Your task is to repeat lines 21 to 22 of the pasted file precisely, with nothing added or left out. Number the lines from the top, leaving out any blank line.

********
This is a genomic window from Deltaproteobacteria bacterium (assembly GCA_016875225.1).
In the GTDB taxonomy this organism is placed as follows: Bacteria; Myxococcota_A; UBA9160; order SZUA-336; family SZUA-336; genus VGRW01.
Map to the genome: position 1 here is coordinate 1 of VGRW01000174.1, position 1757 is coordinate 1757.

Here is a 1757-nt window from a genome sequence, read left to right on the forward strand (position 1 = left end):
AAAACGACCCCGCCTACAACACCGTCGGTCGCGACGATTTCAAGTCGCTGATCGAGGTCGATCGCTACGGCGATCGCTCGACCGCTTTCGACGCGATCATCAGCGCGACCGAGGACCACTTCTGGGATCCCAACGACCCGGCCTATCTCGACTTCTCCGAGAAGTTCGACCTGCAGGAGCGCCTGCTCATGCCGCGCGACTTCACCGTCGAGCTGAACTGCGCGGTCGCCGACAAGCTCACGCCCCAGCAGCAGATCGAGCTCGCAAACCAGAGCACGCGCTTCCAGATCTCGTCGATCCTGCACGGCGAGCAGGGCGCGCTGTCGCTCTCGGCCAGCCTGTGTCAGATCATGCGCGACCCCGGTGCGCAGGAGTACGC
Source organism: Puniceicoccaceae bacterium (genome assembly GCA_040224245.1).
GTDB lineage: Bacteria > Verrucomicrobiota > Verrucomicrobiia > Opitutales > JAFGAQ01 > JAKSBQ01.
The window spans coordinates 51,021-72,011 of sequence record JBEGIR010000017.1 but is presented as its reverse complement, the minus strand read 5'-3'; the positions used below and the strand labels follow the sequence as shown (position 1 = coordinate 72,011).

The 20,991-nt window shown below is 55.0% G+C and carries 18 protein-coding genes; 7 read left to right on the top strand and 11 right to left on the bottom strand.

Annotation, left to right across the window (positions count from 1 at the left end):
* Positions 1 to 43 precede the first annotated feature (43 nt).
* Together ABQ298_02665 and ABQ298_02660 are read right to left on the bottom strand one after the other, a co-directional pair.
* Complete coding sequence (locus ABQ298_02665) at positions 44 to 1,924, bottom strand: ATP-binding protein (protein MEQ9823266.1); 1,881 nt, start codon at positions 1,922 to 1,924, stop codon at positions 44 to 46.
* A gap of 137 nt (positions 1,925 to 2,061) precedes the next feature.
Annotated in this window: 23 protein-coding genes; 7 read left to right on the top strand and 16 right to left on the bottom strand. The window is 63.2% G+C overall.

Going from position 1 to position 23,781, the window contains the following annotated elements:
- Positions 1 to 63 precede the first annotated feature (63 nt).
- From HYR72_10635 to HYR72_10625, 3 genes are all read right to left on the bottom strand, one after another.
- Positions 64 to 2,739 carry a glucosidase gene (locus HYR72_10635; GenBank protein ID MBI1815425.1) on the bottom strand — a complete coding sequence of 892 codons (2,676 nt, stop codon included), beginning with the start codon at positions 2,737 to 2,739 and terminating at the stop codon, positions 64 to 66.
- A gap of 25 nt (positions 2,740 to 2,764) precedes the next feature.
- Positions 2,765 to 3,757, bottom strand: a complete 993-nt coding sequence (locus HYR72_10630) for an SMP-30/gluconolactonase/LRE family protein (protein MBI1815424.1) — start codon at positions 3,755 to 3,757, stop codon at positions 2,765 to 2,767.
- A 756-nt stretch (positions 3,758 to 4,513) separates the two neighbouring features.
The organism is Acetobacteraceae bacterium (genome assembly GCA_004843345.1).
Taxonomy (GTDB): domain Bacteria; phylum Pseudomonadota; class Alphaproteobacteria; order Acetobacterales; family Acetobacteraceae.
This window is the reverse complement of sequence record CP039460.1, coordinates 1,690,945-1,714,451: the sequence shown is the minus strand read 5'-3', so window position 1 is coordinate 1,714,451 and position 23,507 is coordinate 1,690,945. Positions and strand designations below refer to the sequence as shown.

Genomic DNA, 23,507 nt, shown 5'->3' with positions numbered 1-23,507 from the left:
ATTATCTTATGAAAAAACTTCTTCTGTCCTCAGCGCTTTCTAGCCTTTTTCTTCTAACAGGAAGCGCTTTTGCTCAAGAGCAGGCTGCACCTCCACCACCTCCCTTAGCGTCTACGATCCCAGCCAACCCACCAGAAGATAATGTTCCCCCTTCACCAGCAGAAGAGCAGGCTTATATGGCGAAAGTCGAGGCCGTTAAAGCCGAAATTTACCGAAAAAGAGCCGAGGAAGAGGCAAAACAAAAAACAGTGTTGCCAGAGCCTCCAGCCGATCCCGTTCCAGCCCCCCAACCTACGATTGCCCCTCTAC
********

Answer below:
- Positions 2,765 to 3,757, bottom strand: a complete 993-nt coding sequence (locus HYR72_10630) for an SMP-30/gluconolactonase/LRE family protein (protein MBI1815424.1) — start codon at positions 3,755 to 3,757, stop codon at positions 2,765 to 2,767.
- A 756-nt stretch (positions 3,758 to 4,513) separates the two neighbouring features.